You were injured at work, but for some reason the workers’ compensation insurer has denied your claim. At this time, you are now faced with a question that many injured workers face. What do I do now? A majority of these injured worker’s retain an attorney to assist them in fighting for their entitlement to work comp benefits. From that point on, the litigation portion of the Minnesota workers’ compensation system begins. The following is a brief summary of the litigation process for Minnesota workers’ compensation cases.

When an injured worker has been denied work comp benefits, an action to recover benefits is typically initiated by the filing of a “Claim Petition.” A Claim Petition provides various information including date of injury, benefits claimed, nature of the injury, etc. Supporting documentation for the claims typically accompany the Claim Petition. If an injured worker is in “significant financial hardship”, the employee may request an expedited hearing based on financial hardship.

Following the filing of a Claim Petition, the employer and insurer must file an “Answer” to the Claim Petition. The Answer is a written response which must include admissions or denials to the claims and include any affirmative defenses.

Once the initial pleadings or documents have been filed with the Minnesota Department of Labor and Industry (DOLI) the next stage is the “discovery process.” Discovery is an opportunity for all parties to obtain information necessary for the prosecution or defense of their case. Typically, the employer and insurer will request signed authorization from the injured worker to obtain various records including medical and wage records. The employer and insurer may also decide to take the injured worker’s deposition.

Additionally, an employer and insurer have a right for the injured worker to undergo what is called an Independent Medical Examination (IME). In certain cases, an employer and insurer may also request an Independent Vocational Evaluation if the injured worker claims that their ability to earn has been reduced by the injury.

During the discovery process, the injured worker and her attorney are also afforded an opportunity to obtain records from the employer, conduct depositions of experts and relevant parties and request medical records.

After the discovery process has been completed a “settlement conference” is typically requested by the parties and scheduled at the Office of Administrative Hearings (OAH). This conference is a way for the parties to get together and discuss settlement of the case. If the case cannot be settled, the matter is then “certified” for a formal hearing before a compensation judge.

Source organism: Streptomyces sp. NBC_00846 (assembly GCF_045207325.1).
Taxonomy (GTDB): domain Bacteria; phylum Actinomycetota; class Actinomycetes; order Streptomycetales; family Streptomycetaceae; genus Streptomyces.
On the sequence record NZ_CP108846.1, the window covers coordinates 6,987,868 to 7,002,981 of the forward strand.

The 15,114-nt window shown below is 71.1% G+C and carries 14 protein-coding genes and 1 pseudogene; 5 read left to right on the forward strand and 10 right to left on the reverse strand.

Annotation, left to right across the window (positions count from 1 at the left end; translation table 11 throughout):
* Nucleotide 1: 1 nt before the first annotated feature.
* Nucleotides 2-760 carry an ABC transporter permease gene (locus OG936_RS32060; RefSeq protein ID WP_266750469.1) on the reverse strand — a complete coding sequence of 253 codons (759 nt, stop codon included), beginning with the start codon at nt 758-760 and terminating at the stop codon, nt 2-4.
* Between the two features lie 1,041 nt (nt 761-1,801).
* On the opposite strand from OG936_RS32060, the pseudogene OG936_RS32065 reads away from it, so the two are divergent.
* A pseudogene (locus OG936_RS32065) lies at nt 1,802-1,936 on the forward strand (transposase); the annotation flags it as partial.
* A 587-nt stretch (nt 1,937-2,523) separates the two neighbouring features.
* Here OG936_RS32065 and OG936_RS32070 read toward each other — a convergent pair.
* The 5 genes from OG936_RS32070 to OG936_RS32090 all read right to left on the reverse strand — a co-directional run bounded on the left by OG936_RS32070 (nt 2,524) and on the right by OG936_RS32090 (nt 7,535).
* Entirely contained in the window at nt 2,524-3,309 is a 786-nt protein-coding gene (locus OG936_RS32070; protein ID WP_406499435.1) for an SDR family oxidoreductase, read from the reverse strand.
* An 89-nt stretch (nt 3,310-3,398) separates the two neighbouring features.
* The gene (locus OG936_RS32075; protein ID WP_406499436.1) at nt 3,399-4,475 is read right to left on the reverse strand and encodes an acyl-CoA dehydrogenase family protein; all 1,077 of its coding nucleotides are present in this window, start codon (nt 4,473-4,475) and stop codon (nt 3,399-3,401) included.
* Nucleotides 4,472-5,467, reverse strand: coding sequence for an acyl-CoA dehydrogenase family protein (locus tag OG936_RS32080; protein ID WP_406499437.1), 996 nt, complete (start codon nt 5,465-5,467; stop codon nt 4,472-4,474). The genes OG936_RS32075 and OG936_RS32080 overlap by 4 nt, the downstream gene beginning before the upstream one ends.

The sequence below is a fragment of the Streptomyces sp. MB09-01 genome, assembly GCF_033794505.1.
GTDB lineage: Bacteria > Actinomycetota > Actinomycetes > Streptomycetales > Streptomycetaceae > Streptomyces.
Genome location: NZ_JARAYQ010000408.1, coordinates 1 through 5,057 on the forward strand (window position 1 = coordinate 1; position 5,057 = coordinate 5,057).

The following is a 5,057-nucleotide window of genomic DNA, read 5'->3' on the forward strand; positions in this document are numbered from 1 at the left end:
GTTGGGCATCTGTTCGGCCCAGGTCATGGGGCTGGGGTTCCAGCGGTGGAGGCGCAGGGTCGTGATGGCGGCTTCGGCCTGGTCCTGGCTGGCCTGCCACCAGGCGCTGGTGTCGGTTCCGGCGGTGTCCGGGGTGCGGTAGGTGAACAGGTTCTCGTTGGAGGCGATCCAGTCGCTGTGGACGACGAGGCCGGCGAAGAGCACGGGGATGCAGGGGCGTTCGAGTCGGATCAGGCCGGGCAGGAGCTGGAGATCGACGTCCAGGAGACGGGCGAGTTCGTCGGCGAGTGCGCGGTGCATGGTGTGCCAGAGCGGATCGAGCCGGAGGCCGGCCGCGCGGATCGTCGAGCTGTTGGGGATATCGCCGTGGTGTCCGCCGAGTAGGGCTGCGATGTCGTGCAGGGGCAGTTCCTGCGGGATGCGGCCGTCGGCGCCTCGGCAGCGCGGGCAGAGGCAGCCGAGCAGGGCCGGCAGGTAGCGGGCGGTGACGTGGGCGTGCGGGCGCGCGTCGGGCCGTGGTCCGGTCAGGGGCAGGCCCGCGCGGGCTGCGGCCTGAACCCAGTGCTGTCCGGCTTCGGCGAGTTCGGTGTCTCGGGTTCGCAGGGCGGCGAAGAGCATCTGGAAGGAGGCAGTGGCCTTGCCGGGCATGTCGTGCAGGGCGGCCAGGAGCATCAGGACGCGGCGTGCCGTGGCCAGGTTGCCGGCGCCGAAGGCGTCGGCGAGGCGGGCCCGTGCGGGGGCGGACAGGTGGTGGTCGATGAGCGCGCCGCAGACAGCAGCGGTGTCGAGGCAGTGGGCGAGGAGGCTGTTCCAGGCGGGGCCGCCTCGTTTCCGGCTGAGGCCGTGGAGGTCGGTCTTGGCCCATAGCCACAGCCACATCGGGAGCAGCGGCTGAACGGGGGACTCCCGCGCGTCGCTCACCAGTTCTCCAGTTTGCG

Prior to hearing, a “Pretrial Conference” is typically scheduled. At the Pretrial, the parties discuss the claims being made along with any defenses to those claims. This allows all parties including the compensation judge an opportunity to discuss what the specific issues will be at the time of hearing. Additionally, the hearing location will be decided and will be dependent upon the parties location and location of the injury.

The next step is the hearing. A hearing is held before a compensation judge (not a jury) who will determine the outcome of the case based on the evidence and facts of each matter. A record will be made which will be either digitally recorded or transcribed by a court reporter. Everything said in the courtroom will be recorded. Also, exhibits will be marked and offered which may include medical records, wage records, employment records, etc. After introduction of exhibits, a brief statement may be given by the parties outlining their position. From there, witnesses are called and testimony is given. After all the witnesses testimonies, a closing statement may be given by the parties. Following the conclusion of the hearing, the compensation judge will issue a written decision.

For more information about a Minnesota workers’ compensation hearing, take a look at my post here.

If after a decision a party wishes to dispute the findings, the aggrieved or losing party may file for an appeal with the Minnesota Workers’ Compensation Court of Appeals (WCCA). The notice of appeal must be made within 30 days after the decision from the compensation judge. Once the appeal has been made all parties are then required to submit written briefs outlining their positions and rational in either support or rejection of the compensation judge’s decision. Once the briefs have been submitted and arguments have been made, the WCCA will then issue a decision.
Lastly, in certain situations, the aggrieved or losing party may then appeal the WCCA’s decision to the Minnesota Supreme Court.
If you have been denied workers’ compensation benefits or need to discuss your Minnesota workers compensation case, we at the Law Office of Thomas Mottaz are workers’ compensation attorneys that help people with Minnesota work injuries anywhere in MN. Contact us for a free consultation and we will answer your questions or help you find the right lawyer for your situation.